The literature suggests that an institution with minimal racial bias may promote the learning of minority students (Pascarella, 2005). Looking at Chickering’s revised theory and Phinney’s model, an institution can work toward providing the type of environment for minority students that promotes identity development and academic success. A first step to accomplishing this is to realize that it is an issue. Institutions need to realize that in order for minority students to succeed in higher learning, they need to feel as if they fit in. Walking through a campus that is visibly predominantly White, can be intimidating, having a more racially diverse student body is one solution; another is to have a more racially diverse administration and faculty. Having strong models in both the upperclassmen and the faculty and administration, would assist minority students in moving through Chickering’s vectors, specifically, Developing Competence and Developing Interpersonal Relationships. Minority students, seeing other minorities studying and working within higher education would be afforded the opportunity to have the confidence that the work is doable and the security of developing relationships with people like themselves.
Another way institutions can promote the educational and psychosocial development of minority students is to have promoting diversity be part of their core values and mission. The institution can develop a diversity office that would include members from staff, faculty and the student body in developing diversity programming, promoting cultural and racial sensitivity and respect. Additionally, this office would work with administration to make sure that micro-aggressions, such as security asking minority students for their identification badges around campus as in the example in Evans et.al, would be considered part of a zero tolerance culture within the institution. Minority students would see that this effort is important not just in writing but as a tangible and visible part of the culture of the institution. A student moving through the stages of Phinney’s Model might find it easier to achieve identity, in a culture that acknowledges racism and works toward unity as part of their core values.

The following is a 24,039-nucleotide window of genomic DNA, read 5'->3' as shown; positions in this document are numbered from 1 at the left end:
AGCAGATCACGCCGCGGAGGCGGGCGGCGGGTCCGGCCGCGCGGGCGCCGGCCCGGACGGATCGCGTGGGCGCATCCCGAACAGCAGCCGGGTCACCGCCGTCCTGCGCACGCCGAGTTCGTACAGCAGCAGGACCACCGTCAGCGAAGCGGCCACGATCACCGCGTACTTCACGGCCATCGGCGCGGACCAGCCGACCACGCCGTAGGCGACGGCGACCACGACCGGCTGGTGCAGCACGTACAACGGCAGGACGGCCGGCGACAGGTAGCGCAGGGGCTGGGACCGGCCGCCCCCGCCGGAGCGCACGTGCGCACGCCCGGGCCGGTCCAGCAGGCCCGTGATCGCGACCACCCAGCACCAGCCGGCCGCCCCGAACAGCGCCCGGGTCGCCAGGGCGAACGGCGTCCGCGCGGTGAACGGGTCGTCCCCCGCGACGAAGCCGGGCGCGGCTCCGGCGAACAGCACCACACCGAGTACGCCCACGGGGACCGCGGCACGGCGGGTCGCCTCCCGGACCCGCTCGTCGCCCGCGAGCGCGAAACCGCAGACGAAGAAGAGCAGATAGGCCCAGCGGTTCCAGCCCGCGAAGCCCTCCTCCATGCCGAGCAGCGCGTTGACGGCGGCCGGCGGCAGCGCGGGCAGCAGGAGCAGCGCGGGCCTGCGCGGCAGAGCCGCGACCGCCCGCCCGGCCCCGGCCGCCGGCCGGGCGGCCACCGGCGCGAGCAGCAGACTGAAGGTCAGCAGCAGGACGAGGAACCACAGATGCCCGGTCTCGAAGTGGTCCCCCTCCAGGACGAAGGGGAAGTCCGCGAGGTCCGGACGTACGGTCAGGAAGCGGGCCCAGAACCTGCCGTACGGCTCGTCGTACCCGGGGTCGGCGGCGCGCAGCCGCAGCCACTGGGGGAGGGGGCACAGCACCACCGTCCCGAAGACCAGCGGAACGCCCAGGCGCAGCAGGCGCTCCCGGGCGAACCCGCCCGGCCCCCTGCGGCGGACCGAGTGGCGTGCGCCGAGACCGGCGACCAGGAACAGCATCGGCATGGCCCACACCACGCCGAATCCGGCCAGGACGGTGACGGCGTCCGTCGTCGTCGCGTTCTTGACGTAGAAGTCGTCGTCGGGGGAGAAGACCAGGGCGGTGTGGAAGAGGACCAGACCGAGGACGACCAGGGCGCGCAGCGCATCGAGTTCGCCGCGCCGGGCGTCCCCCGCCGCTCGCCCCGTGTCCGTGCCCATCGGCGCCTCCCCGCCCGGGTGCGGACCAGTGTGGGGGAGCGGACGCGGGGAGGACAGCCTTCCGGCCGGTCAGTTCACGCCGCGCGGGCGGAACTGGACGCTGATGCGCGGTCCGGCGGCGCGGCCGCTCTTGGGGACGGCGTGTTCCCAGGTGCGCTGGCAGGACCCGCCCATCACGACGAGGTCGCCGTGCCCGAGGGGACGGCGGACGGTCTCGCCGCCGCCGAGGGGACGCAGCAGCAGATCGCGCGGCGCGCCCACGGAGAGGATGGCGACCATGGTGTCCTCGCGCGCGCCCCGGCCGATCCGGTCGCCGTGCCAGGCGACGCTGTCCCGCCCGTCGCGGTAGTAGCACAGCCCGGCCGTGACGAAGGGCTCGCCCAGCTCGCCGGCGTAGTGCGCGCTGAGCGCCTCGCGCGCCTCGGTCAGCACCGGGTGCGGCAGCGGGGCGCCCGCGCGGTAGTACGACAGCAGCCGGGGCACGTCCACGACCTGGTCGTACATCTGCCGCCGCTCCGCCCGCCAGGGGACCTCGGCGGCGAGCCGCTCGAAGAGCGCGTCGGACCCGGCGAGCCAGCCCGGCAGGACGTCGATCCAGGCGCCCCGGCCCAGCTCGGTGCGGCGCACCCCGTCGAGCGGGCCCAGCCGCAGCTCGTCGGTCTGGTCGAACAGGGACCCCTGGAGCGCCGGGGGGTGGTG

Further, curricular opportunities should be made available for students to explore their racial heritage. Courses on alternative history, or the social impact of racial/ethnic minorities would have a great impact on aiding a student to move from the Moratorium stage to the Identity Achievement Stage. Being able to explore their ethnic or racial background from an academic perspective, could allow students get through this stage faster and without the high emotional intensity that characterizes it.
The literature suggests that college attendance highly impacts the racial-ethnic attitudes of students (Pascarella, 2005). Although academically developing students throughout their college experience is the central goal of institutions of higher learning, it cannot be denied that colleges have a psychosocial impact on student development. For racial minority students, this impact can be the determining factor as to whether they continue their education. It is important that these students fit in with the culture of the institution. To accomplish this, institutions must take a close look at their mission and core values and make diversity a high priority. An understanding of Ethnic Identity Development models will assist institutions in being a part of the process through thoughtful and intentional policies and programming that will encourage students to move through the stages of development.
Some researchers believe that the transition to college is a time that provides a significant psychosocial relearning period (Pascarella, 2005). For minority students this is doubly so in that they must not only transition from adolescence to adulthood, but also deal with coming face to face with oppression and discrimination and developing their own racial identity in the process. Institutions must be cognizant of the impact that they have on their minority students and work to aid them in developing.